Guest contributor Wendi Weiner gives us an insider story on the path to success.
On the day of my law school graduation, after I walked across the stage, shook the hands of the Dean, and took the obligatory family photos, my parents handed me a copy of Dr. Seuss’ “Oh, the Places You’ll Go!”
It seemed appropriate at the time since I was about to embark on the next chapter in my life: the start of my legal career. It was a day I had been dreaming of for as long as I could remember. The past seven years of my college and graduate school life were nothing but books, classes, exams and papers, all wedged in between a busy social existence.
It was exciting, yet it was also incredibly terrifying. On one hand, I was finally ready to get out there and make money. On the other hand, where would I begin? Where would I go? How would I get there? Intense fear and panic set in me. My hands began to perspire. I turned to the inside of the book and read the message my parents inscribed:
“Wendi, we are all very proud of you on this special day. You have just started to reach your shining star. Hold on to it tightly. The adventure has just begun.”
More than a decade later, I looked back at the message and thought about the star I'm reaching for today. It doesn't look exactly like the star from ten years ago, but instead is one of many I've seen, considered, and reached for along the way.
Unsure of my answer to those questions, I turned to a random page in the book:
“Wherever you fly, you’ll be the best of the best. Wherever you go, you will top all the rest.”
The path to success is a long one. It has many twists and turns and bumps along the journey. It also includes a lot of failures, do-overs and new beginnings.
We tend to buy into the notion that if a job doesn’t work out or a career doesn’t work out that we are failures. We become self-deprecating in thought and develop a defeatist attitude. We begin to question our skills, our abilities, and the journey. But sometimes, losing a job or walking out on a job can wind up being the best thing that ever happened to you. You regain a sense of self-confidence that was hidden or buried. You then have an epiphany and an awakening to the fact that something better that awaits you and you are ready to go forth and conquer.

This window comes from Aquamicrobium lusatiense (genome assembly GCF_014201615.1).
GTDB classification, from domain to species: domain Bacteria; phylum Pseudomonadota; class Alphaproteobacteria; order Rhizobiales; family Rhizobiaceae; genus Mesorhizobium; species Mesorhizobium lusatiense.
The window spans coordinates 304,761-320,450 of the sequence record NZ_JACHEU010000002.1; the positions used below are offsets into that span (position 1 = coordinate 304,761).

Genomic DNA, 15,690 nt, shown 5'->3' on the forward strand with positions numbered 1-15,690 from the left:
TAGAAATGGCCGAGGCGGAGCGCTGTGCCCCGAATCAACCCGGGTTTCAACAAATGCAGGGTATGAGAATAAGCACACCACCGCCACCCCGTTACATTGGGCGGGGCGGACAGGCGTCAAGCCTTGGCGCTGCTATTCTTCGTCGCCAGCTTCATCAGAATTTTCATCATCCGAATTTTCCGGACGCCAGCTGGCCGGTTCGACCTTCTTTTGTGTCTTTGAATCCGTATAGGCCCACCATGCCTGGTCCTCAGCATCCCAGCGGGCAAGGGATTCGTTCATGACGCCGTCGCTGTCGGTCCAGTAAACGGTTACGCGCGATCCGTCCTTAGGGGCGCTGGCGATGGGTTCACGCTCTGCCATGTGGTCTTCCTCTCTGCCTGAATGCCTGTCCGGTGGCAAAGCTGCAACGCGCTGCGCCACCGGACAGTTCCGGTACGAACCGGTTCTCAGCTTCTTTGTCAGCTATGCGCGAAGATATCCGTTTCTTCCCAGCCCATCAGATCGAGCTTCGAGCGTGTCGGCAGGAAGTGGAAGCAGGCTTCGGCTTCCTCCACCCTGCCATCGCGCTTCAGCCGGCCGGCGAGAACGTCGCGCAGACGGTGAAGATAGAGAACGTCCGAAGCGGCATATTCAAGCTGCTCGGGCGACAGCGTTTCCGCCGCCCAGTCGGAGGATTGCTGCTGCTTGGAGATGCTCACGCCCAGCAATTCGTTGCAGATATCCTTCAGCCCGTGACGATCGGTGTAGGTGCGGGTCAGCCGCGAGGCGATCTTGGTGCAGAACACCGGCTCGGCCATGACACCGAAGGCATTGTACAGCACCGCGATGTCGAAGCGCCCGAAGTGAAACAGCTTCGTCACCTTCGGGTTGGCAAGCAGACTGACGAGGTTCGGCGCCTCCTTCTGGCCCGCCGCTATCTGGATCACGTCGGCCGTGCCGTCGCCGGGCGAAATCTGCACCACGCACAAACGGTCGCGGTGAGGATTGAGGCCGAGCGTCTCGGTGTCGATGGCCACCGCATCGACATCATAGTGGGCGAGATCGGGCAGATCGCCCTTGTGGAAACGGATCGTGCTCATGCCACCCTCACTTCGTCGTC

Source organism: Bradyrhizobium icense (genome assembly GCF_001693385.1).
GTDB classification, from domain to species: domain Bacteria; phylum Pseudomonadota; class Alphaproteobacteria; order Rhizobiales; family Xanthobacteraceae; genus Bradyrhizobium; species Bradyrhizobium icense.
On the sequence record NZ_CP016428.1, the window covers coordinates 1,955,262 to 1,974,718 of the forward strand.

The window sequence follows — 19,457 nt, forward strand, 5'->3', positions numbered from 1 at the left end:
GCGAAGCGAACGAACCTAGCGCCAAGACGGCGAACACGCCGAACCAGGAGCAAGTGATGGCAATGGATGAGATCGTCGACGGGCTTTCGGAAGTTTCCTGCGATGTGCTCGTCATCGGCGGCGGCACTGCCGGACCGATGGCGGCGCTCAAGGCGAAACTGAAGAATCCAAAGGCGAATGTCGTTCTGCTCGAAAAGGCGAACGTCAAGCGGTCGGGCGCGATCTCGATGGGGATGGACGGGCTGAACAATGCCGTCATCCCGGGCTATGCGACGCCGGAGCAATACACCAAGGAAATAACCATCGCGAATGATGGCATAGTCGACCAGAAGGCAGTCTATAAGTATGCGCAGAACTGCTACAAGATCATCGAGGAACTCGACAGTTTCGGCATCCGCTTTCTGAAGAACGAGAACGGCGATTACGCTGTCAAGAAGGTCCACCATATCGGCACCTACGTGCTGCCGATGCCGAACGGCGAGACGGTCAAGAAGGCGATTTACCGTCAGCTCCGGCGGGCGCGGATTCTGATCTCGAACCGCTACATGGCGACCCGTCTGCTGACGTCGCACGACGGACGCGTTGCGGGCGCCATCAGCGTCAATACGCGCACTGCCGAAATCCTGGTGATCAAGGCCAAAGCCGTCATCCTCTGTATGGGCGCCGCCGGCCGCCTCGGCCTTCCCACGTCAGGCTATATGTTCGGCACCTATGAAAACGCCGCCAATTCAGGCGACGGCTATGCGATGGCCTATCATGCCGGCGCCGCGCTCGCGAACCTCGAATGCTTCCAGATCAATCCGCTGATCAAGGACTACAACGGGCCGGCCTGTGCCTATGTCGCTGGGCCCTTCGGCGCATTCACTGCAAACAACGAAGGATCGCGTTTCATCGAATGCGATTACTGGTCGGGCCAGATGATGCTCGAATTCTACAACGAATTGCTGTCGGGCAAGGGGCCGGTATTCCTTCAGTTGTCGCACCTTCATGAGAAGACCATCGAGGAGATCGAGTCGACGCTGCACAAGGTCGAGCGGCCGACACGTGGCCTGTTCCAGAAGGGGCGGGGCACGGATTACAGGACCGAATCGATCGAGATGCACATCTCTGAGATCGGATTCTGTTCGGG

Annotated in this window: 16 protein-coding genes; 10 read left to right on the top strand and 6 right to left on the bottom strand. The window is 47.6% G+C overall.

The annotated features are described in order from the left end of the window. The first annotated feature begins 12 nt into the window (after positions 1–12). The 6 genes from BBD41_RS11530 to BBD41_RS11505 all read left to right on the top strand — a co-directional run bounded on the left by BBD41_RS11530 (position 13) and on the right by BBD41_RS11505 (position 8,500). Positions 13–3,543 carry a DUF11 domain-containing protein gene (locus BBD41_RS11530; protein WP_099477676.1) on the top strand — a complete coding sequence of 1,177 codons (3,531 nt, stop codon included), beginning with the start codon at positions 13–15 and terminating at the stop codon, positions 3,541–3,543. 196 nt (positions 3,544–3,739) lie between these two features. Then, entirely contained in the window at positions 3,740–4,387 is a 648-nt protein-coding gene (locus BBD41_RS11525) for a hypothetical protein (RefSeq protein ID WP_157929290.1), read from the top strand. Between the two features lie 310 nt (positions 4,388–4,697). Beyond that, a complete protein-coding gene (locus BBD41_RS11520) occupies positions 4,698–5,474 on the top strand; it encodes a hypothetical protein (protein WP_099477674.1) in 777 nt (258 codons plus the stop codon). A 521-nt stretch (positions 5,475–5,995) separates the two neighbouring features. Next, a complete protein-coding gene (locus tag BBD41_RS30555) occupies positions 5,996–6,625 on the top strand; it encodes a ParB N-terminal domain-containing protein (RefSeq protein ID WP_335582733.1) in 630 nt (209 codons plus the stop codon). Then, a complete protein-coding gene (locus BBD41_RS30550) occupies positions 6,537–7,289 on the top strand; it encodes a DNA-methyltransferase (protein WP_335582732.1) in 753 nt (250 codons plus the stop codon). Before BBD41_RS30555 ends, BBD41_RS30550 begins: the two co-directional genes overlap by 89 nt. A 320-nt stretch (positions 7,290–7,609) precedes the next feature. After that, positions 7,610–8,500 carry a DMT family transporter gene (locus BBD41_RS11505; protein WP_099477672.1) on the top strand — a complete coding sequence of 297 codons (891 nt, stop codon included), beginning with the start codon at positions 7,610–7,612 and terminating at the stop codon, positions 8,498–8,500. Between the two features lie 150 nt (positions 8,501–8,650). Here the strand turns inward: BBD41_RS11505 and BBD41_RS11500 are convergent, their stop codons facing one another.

Success does not happen overnight. It takes years to build up to, to rise and to fall and to keep spinning the wheel with ideas. It takes dreams, goals and a willingness to give it all you’ve got. It takes the ultimate amount of self-confidence when no one else believes in you and all you believe in is yourself. It takes an infinite ability to close your ears to the negative noise of others who doubt you or who say it can’t be done.
Success is a powerful thing. It opens your eyes to the possibilities that exist within you and the potential that still lingers. The most successful people are often the ones who have failed the most. It isn’t about the destination. It is about the journey and the “road less traveled.”
Today, I opened the book and turned to the last page.
“And, will you succeed? Yes! You will, indeed! (98 and ¾ percent guaranteed.) KID, YOU’LL MOVE MOUNTAINS!”
Are you ready to get on the path? Are you ready to see all of the places you'll go? Take a chance and find out.